being depreciated and amortized will be replaced sometime in the future,
         and EBITDA and Adjusted EBITDA do not reflect any cash requirements for
         such replacements;


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        while share-based compensation is a component of operating expense, the
         impact on our financial statements compared to other companies can vary
         significantly due to such factors as the assumed life of the options and
         the assumed volatility of our common stock; and


        other companies may calculate EBITDA and Adjusted EBITDA differently
         than we do, limiting their usefulness as comparative measures.

We compensate for these limitations by relying primarily on our U.S. GAAP results and using Non-GAAP net income (loss), EBITDA, and Adjusted EBITDA only as supplemental support for management's analysis of business performance. Non-GAAP net income (loss), EBITDA and Adjusted EBITDA are calculated as follows for the periods presented.
Reconciliation of Non-GAAP Financial Measures In accordance with the requirements of Regulation G issued by the SEC, we are presenting the most directly comparable U.S. GAAP financial measures and reconciling the unaudited Non-GAAP financial metrics to the comparable U.S. GAAP measures.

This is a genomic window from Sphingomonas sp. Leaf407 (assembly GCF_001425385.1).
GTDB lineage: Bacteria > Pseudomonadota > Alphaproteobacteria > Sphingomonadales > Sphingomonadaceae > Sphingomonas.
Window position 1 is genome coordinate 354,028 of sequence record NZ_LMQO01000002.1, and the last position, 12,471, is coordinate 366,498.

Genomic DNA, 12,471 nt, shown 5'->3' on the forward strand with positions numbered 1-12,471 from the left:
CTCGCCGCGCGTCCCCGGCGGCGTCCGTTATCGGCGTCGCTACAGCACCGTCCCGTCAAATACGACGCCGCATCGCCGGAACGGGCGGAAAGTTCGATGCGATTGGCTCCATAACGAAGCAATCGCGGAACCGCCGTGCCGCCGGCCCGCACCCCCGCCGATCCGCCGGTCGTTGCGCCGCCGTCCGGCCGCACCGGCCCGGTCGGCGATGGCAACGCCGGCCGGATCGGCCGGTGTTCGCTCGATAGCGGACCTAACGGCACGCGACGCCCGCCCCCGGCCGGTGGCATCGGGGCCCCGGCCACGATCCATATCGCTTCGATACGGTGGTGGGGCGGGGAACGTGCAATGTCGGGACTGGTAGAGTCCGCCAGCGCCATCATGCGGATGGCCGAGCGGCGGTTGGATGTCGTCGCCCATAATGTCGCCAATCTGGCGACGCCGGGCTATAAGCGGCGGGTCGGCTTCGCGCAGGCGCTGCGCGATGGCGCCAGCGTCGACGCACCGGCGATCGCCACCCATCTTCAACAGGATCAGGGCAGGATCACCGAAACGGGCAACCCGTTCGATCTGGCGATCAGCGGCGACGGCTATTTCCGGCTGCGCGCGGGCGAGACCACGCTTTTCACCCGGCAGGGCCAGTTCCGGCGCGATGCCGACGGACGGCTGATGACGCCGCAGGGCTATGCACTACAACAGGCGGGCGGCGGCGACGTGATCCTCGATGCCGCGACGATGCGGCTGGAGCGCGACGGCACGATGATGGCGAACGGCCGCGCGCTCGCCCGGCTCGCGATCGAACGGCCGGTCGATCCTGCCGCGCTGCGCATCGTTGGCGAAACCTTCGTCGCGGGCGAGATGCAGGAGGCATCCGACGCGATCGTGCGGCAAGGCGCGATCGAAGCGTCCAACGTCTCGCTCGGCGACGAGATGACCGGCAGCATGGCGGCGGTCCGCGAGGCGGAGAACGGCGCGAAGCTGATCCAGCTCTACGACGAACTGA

Reconciliation of U.S. GAAP Net Loss to Non-GAAP Net Loss
                                  (Unaudited)
                                                   Year Ended December 31,
                                              2013          2012          2011
U.S. GAAP net loss                         $ (35,402 )   $ (32,896 )   $ (25,288 )
Share-based compensation                      12,345        14,475        15,881
Litigation defense expenses                      450           527         1,376
Acquisition related expenses                     176          (388 )         776
Amortization of intangible assets              2,843         2,871         2,350
Gain on sale of cost basis investment              -        (9,420 )           -
Gain on sale of the WCM business              (3,836 )           -             -
Loss (income) from discontinued operations       426         2,861        (4,778 )
Non-GAAP net loss                          $ (22,998 )   $ (21,970 )   $  (9,683 )

       Reconciliation of U.S. GAAP Net Loss to EBITDA to Adjusted EBITDA
                                  (Unaudited)

                                                   Year Ended December 31,
                                              2013          2012          2011
U.S. GAAP net loss                         $ (35,402 )   $ (32,896 )   $ (25,288 )
Depreciation and amortization                 28,746        33,835        32,817
Interest expense                                  76           177           299
Gain on sale of cost basis investment              -        (9,420 )           -
Gain on sale of the WCM business              (3,836 )           -             -
Interest and other (income) expense           (1,128 )         246          (441 )